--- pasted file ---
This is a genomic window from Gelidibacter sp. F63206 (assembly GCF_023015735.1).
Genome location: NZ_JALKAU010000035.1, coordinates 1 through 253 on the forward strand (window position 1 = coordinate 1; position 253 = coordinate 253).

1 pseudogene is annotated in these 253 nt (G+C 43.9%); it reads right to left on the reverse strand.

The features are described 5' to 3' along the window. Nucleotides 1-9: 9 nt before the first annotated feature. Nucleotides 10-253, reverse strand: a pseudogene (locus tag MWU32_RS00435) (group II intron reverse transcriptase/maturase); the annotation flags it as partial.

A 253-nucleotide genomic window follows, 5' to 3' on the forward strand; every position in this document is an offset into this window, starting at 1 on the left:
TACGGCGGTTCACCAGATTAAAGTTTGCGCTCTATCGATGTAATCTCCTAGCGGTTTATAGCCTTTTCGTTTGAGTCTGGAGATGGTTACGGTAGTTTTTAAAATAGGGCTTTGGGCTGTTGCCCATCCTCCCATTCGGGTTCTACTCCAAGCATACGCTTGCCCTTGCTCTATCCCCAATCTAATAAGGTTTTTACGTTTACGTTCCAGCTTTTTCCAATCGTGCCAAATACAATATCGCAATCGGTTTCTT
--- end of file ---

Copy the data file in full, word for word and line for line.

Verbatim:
This is a genomic window from Gelidibacter sp. F63206 (assembly GCF_023015735.1).
Genome location: NZ_JALKAU010000035.1, coordinates 1 through 253 on the forward strand (window position 1 = coordinate 1; position 253 = coordinate 253).

1 pseudogene is annotated in these 253 nt (G+C 43.9%); it reads right to left on the reverse strand.

The features are described 5' to 3' along the window. Nucleotides 1-9: 9 nt before the first annotated feature. Nucleotides 10-253, reverse strand: a pseudogene (locus tag MWU32_RS00435) (group II intron reverse transcriptase/maturase); the annotation flags it as partial.

A 253-nucleotide genomic window follows, 5' to 3' on the forward strand; every position in this document is an offset into this window, starting at 1 on the left:
TACGGCGGTTCACCAGATTAAAGTTTGCGCTCTATCGATGTAATCTCCTAGCGGTTTATAGCCTTTTCGTTTGAGTCTGGAGATGGTTACGGTAGTTTTTAAAATAGGGCTTTGGGCTGTTGCCCATCCTCCCATTCGGGTTCTACTCCAAGCATACGCTTGCCCTTGCTCTATCCCCAATCTAATAAGGTTTTTACGTTTACGTTCCAGCTTTTTCCAATCGTGCCAAATACAATATCGCAATCGGTTTCTT